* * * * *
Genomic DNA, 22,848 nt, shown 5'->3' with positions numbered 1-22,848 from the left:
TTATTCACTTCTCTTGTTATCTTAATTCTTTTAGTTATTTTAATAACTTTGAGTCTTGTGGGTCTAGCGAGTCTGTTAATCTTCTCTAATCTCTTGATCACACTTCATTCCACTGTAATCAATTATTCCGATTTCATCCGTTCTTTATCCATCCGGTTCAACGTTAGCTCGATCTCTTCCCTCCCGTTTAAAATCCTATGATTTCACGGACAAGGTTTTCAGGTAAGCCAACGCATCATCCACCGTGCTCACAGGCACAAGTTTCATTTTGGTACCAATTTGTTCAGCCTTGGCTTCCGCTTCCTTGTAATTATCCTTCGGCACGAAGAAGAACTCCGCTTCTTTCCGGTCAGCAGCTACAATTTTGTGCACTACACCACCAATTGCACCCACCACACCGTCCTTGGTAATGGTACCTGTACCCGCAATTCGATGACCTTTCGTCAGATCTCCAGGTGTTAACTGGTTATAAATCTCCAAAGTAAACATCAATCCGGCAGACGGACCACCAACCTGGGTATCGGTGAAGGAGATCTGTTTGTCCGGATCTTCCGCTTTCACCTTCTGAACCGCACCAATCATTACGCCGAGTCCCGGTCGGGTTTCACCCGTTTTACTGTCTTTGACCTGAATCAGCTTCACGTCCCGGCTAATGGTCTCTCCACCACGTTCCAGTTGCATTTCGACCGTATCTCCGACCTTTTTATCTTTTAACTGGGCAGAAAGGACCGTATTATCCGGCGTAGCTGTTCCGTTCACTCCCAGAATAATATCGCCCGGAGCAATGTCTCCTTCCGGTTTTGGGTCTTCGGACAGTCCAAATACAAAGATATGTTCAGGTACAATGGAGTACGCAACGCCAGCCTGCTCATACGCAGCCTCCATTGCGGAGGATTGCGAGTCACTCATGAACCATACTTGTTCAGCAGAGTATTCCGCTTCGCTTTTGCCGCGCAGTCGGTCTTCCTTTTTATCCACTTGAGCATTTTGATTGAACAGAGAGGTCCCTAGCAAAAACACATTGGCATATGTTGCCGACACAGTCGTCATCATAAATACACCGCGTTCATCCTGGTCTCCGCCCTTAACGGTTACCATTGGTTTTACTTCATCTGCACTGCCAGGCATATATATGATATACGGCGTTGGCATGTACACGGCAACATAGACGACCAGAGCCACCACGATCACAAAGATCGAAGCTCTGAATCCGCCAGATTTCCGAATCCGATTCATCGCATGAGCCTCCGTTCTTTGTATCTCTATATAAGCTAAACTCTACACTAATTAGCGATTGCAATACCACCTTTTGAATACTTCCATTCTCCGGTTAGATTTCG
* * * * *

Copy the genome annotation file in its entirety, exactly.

Genomic DNA, 22,848 nt, shown 5'->3' with positions numbered 1-22,848 from the left:
TTATTCACTTCTCTTGTTATCTTAATTCTTTTAGTTATTTTAATAACTTTGAGTCTTGTGGGTCTAGCGAGTCTGTTAATCTTCTCTAATCTCTTGATCACACTTCATTCCACTGTAATCAATTATTCCGATTTCATCCGTTCTTTATCCATCCGGTTCAACGTTAGCTCGATCTCTTCCCTCCCGTTTAAAATCCTATGATTTCACGGACAAGGTTTTCAGGTAAGCCAACGCATCATCCACCGTGCTCACAGGCACAAGTTTCATTTTGGTACCAATTTGTTCAGCCTTGGCTTCCGCTTCCTTGTAATTATCCTTCGGCACGAAGAAGAACTCCGCTTCTTTCCGGTCAGCAGCTACAATTTTGTGCACTACACCACCAATTGCACCCACCACACCGTCCTTGGTAATGGTACCTGTACCCGCAATTCGATGACCTTTCGTCAGATCTCCAGGTGTTAACTGGTTATAAATCTCCAAAGTAAACATCAATCCGGCAGACGGACCACCAACCTGGGTATCGGTGAAGGAGATCTGTTTGTCCGGATCTTCCGCTTTCACCTTCTGAACCGCACCAATCATTACGCCGAGTCCCGGTCGGGTTTCACCCGTTTTACTGTCTTTGACCTGAATCAGCTTCACGTCCCGGCTAATGGTCTCTCCACCACGTTCCAGTTGCATTTCGACCGTATCTCCGACCTTTTTATCTTTTAACTGGGCAGAAAGGACCGTATTATCCGGCGTAGCTGTTCCGTTCACTCCCAGAATAATATCGCCCGGAGCAATGTCTCCTTCCGGTTTTGGGTCTTCGGACAGTCCAAATACAAAGATATGTTCAGGTACAATGGAGTACGCAACGCCAGCCTGCTCATACGCAGCCTCCATTGCGGAGGATTGCGAGTCACTCATGAACCATACTTGTTCAGCAGAGTATTCCGCTTCGCTTTTGCCGCGCAGTCGGTCTTCCTTTTTATCCACTTGAGCATTTTGATTGAACAGAGAGGTCCCTAGCAAAAACACATTGGCATATGTTGCCGACACAGTCGTCATCATAAATACACCGCGTTCATCCTGGTCTCCGCCCTTAACGGTTACCATTGGTTTTACTTCATCTGCACTGCCAGGCATATATATGATATACGGCGTTGGCATGTACACGGCAACATAGACGACCAGAGCCACCACGATCACAAAGATCGAAGCTCTGAATCCGCCAGATTTCCGAATCCGATTCATCGCATGAGCCTCCGTTCTTTGTATCTCTATATAAGCTAAACTCTACACTAATTAGCGATTGCAATACCACCTTTTGAATACTTCCATTCTCCGGTTAGATTTCG